Tall fescue is a cool-season grass, and it is known for its ability to grow in a variety of soil and environmental conditions.
The deep root system of tall fescue provides superior heat and drought tolerance.
This makes it a popular choice for cool-season lawns in transitional growing zones.
Since tall fescue has a bunch-type growth habit, it does not spread, which could lead to bare spots across your lawn.
Many homeowners mix tall fescue with other grass types to counteract bare spots.
But what is the best grass to mix with tall fescue?
Kentucky bluegrass is considered the best to mix with tall fescue because it is also a cool-season grass with similar growing conditions. Avoid mixing tall fescue with warm-season grasses like zoysia or Bermuda grass, as this will result in a patchy lawn in summer and winter.
Overseeding tall fescue with another grass type keeps your entire lawn healthy by increasing its pest and disease resistance.
Kentucky bluegrass will make your tall fescue lawn more uniform.
It does this by filling in bare spots and choking out annual grass and broadleaf weeds.
Read on to learn more about mixing Kentucky bluegrass with tall fescue and what to know before getting started.
Table of Contents
The Best Grass to Mix with Tall Fescue
Since tall fescue is a cool-season grass, it thrives in zones 3-7, which includes the transitional zone.
Tall fescue has excellent heat and drought resistance, making it less likely to go completely dormant during a hot summer.
If you live above the transitional zone, Kentucky bluegrass will be the best type of grass to add to a tall fescue lawn.
Kentucky bluegrass will grow in the transitional zone if the summers are not too hot.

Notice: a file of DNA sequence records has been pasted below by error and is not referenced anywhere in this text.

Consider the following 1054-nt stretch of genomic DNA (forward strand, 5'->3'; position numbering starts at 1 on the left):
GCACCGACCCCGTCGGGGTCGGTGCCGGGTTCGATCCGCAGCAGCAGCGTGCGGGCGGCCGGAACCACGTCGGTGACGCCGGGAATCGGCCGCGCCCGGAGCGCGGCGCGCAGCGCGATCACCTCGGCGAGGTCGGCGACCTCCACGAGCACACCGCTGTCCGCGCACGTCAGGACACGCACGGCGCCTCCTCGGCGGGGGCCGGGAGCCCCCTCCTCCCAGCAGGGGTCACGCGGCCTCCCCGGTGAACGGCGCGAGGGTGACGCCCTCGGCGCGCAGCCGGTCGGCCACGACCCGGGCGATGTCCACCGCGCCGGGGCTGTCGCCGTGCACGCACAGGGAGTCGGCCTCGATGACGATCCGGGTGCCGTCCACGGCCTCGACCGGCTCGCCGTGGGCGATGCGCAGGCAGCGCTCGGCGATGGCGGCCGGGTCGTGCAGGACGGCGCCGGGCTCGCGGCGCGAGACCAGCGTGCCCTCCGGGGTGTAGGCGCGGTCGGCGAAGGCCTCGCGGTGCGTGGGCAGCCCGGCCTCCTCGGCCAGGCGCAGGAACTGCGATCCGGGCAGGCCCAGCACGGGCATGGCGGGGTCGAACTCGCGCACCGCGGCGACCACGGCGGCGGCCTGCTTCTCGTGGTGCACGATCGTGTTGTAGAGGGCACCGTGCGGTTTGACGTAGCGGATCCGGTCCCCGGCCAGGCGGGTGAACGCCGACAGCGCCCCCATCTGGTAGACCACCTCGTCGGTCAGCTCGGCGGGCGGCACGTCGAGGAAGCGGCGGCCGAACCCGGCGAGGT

While perennial ryegrass grows in the same hardiness zones as tall fescue, mixing them in the same lawn is not a good plan.
Perennial ryegrass has different care requirements compared to tall fescue.
Planting them together will result in much extra lawn maintenance with less than ideal results.
For regions with very high summer temperatures, you may be tempted to mix your tall fescue with warm-season grasses like zoysia or Bermuda grass.
However, mixing cool-season and warm-season types of grass is a bad idea.
Mixing these two very different grass species will result in a patchy lawn in summer and dead grass in winter.
Zoysia and Bermuda grass are also very likely to overtake tall fescue because they spread quickly.
Further Reading: Why Fescue grass doesn’t spread well
In some regions, Bermuda grass is considered an invasive weed.
Mixing Kentucky Bluegrass with Tall Fescue
Kentucky bluegrass blends well with tall fescue.
It will fill in areas of damaged grass in your existing lawn or bare spots caused by the bunch-type growth habit of fescue.
Choose a seed mix with 10% Kentucky bluegrass blend and 90% tall fescue for the best results.
This seed ratio prevents the Kentucky bluegrass from overcrowding the tall fescue.